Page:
“Isn’t it interesting that the one person who never suffered from a Messiah complex was the Messiah himself?” — Philip Yancey

John 13:5-20
2 Corinthians 3

Have you seen the protestors who attend the funerals of failed soldiers?  Their banner scream, “God hates you!”  “You’re going to Hell!”?  Thus they protest against government policies they claim God punishes by death in battle.  They claim they stand against immorality and godlessness.  No one has responded favorably to them or their tactics.

Something similar used to occur in Memphis on Saturday nights.  A group of people would march through infamous Beale Street carrying banners.  These banners told of impending doom due to a Saturday night-lifestyle of bars and clubs, and the group handed out fear-inducing tracts while sermonizing through megaphones.  While not as malicious as funeral protestors, these people did provoke a kindred response from people: alienation, disgust, confusion.

Obviously these people want to convey what they perceive is God’s displeasure with certain lifestyle choices.  Yes, they may only convey their own displeasure, but they think they do what’s right.  They also, when their motives remain pure, seek to encourage others to change.

When we want others to do something differently, we scold, yell, condemn, push and cajole them into what we believe is best.  This, despite the fact that we sometimes miss what is best for anyone. But was this Jesus’ way?

To the woman caught in adultery, Jesus said, “I do not condemn you.  Go and sin no more.” (John 8:11).  To Thomas, the disciple who couldn’t believe Jesus had returned, Jesus said, “Reach here with your finger, and see my hands…do not be unbelieving, but believing.” (John 20:27)  To the chief tax collector Zacchaeus, Jesus said, “I must stay at your house” (Luke 19:5).  To a woman who lived a wanton life, Jesus told her of “food to eat [she did] not know about” (John 4:31).  To James and John, who wanted to call down fire on people, he said that he “came to save men’s lives, not to destroy them” (Luke 9:56).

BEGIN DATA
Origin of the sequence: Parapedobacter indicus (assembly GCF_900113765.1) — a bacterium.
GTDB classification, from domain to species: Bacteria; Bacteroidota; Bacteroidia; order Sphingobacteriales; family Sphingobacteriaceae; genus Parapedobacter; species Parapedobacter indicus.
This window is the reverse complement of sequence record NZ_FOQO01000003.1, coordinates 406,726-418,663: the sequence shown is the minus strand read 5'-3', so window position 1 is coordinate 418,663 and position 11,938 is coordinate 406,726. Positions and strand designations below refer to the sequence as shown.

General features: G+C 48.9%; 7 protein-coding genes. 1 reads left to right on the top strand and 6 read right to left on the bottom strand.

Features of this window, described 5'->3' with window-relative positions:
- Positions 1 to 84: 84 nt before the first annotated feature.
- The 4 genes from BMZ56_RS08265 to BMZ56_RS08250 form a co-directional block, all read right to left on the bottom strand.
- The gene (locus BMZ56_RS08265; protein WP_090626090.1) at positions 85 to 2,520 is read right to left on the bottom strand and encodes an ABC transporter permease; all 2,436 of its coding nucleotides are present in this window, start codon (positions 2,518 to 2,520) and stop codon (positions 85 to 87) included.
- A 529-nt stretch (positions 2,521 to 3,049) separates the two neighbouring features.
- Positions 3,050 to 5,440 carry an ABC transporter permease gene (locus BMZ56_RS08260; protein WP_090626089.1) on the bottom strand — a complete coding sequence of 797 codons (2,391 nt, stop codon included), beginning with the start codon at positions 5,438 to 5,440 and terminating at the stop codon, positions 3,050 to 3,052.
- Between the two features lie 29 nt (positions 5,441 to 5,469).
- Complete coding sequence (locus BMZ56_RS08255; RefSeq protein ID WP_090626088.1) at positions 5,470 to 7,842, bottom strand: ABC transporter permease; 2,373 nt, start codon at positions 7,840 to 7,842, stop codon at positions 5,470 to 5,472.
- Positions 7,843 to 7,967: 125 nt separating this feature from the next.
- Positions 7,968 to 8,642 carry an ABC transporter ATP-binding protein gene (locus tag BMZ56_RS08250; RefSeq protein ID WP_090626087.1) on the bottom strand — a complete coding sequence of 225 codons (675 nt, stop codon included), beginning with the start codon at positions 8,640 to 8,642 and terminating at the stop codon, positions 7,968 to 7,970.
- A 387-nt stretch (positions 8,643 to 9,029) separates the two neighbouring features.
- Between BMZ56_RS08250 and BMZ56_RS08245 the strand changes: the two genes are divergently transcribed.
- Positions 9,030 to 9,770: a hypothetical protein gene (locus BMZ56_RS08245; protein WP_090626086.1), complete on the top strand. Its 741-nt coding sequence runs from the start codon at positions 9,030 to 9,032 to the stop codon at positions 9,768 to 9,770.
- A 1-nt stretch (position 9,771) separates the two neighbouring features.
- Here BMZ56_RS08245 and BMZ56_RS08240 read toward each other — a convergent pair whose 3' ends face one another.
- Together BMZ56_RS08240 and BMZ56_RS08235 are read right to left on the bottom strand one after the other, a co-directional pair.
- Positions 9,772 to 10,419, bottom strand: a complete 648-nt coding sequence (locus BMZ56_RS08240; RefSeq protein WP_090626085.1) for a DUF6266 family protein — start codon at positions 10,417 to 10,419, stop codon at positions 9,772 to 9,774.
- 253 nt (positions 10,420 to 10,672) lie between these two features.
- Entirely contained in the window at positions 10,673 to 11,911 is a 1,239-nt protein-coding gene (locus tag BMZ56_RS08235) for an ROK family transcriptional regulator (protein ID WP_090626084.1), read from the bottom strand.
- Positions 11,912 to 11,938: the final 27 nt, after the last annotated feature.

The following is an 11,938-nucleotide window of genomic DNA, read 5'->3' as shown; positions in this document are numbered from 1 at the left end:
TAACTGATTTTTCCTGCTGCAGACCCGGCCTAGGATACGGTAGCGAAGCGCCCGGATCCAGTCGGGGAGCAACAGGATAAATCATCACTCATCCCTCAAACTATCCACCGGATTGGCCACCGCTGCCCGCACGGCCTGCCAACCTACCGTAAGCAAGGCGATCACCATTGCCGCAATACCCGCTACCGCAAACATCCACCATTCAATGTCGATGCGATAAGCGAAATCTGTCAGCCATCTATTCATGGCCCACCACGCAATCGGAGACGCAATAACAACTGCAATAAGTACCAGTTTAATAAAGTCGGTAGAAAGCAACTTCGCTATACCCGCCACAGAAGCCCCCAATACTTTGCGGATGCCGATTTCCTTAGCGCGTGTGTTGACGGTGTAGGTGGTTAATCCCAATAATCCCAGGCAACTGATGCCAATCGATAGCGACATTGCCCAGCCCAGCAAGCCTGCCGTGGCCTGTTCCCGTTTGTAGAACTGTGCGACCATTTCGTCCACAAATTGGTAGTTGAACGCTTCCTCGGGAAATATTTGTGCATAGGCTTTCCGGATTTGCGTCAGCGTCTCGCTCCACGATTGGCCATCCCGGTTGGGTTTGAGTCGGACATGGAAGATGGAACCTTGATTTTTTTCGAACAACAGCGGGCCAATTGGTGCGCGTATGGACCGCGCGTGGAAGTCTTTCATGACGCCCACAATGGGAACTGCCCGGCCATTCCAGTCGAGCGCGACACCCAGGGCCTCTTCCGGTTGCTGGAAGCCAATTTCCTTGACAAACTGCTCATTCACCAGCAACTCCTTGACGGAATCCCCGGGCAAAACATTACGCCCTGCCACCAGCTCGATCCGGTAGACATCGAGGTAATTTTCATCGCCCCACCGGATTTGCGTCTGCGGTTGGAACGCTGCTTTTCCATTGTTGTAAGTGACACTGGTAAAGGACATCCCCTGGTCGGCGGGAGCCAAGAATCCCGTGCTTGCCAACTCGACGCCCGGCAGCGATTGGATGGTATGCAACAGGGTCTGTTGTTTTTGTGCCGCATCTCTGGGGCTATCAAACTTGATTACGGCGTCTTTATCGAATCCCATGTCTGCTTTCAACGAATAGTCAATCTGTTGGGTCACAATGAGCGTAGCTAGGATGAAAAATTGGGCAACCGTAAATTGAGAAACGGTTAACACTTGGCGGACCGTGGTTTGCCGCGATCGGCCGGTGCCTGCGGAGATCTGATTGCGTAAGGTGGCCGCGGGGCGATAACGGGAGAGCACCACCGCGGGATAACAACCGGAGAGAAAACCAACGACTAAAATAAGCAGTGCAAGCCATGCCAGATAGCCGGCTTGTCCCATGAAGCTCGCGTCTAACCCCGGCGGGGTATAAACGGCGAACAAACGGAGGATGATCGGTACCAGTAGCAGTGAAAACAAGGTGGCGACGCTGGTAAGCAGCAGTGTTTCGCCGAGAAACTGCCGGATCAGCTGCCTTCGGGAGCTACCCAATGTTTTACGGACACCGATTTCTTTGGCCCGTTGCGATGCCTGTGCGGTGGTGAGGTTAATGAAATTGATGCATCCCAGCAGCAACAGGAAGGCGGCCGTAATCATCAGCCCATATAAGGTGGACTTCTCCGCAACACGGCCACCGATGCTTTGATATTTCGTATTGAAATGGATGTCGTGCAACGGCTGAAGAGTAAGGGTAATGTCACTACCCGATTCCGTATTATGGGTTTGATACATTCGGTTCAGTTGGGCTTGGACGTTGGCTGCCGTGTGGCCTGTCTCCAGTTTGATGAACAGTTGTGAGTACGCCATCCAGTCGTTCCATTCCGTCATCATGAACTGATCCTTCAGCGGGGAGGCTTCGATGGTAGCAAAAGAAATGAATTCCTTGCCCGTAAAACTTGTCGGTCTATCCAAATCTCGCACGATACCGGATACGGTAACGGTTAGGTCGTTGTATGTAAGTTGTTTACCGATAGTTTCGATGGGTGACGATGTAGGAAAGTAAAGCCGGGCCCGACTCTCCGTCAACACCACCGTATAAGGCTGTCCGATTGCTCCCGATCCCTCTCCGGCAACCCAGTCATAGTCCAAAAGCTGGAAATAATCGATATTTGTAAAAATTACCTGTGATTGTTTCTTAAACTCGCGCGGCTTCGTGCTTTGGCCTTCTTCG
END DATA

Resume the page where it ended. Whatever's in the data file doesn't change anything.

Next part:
This way stands in contrast to our own.

His acceptance of people didn’t offer them a license to sin or to continue in it. Rather, his love moved them to desire change.  He didn’t leave them where they were; he loved them where they were, and in doing so he loved them to freedom. This kind of love challenges us because we esteem cutthroat fairness and stringent justice, we fear that such love will lead only to tolerate, not to change.

Jesus understood that people require the messy work of love.  To chastise, however, is easier and cheaper.  But love takes much time, enduring patience, courageous acceptance and a bold willingness.  Perhaps, though, love will eventually alter the way a person behaves and lives.  But perhaps not.  To love without a finish line.

At the end of any day, all we can control is how we respond to others, how we engage the world. How we do so – with love – matters much more than how others behave.  I cannot control how you behave.  But with Jesus loving me here, where I am I might be able to love you where you are.  And that makes all the difference.

Think of one friend who habitually does something of which you disapprove.  How have you talked to this person about this behavior?
What response have you seen?
Does your approach look like Jesus?


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